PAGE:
by: Terry leslie
Men tend to perceive conversation with mates as a form of competition or challenge-like playing office politics or jockeying for position in the passing lane. When we’re asked a question, we don’t just answer – we want to give the right answer (or the right excuse). If talking turns into a debate or argument, naturally we want to win it. If the conversation revolves around our partner’s problems, 9 times out of 10, we’ll move into advice-giving mode, trying to come up with solutions to the puzzle laid out before us.
Our adversarial attitude toward conversation is not just mental; it’s physical, too. Conversation can be as stressful as any physical challenge men face in life. It actually quickens our heart rates and causes our temperatures to rise. Left unchecked, our impulse to wrestle with conversation can also cause tempers to rise and very quickly lead a conversation into the not-so-gentle realm of full-blown argument. But it doesn’t have to be this way.
It’s the basic nature of men to equate the rigors of conversation with more physical challenges. We don’t talk about stuff; we do stuff. We’re hands-on, proactive. “Men get their identities from their achievements, not their relationships. Thus, we have a hard time simply having a talk, empathizing with a partner, commiserating with her. We need to talk to have a point or a goal, or to address a concrete issue that can be solved with advice and specific actions.
This is just the opposite of what women want. Usually, all they want is to feel that you’ve heard them, regardless of whether your conversation comes to a specific resolution.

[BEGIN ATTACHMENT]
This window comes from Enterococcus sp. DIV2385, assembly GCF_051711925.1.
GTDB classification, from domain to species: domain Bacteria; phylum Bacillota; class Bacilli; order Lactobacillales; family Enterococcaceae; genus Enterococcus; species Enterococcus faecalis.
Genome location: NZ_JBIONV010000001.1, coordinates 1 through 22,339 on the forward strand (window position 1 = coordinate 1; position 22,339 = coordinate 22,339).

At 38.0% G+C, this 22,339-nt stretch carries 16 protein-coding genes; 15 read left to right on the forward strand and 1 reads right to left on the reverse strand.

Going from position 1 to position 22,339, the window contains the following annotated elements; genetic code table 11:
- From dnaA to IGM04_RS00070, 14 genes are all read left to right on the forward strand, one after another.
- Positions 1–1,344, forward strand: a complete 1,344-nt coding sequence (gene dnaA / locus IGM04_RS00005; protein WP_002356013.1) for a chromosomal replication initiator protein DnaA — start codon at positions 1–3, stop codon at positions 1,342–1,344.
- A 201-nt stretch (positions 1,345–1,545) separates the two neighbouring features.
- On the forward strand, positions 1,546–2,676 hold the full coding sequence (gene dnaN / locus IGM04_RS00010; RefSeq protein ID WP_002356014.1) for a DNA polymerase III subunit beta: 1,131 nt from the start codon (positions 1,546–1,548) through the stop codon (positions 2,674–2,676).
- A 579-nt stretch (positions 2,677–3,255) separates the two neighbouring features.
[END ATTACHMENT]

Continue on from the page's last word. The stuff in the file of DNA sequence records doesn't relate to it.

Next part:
That’s not the only way we differ in conversational style. Just for your own edification, here are some other examples that reveal our competitive leanings when it comes to conversation.
Men issue commands; women make requests. For example, a man will say “Close the door,” while a woman will ask, “Will you please close the door?” This gives men power and makes women seem subservient.
While women initiate conversations, men interrupt a lot more and thus gain control of the discussion.
In conversation, men like to give information, not get it. This, by the way, is why we don’t like to ask for directions. So in summary, men really do need to learn how to just listen more. This will do wonders for scoring brownie points in courting women.
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|About The Author
Terry Leslie is a successful and world renowned authority figure on creating and maintaining successful relationships. A much sought after global speaker in the areas of intimate relationships, self-improvement and human peak potential training.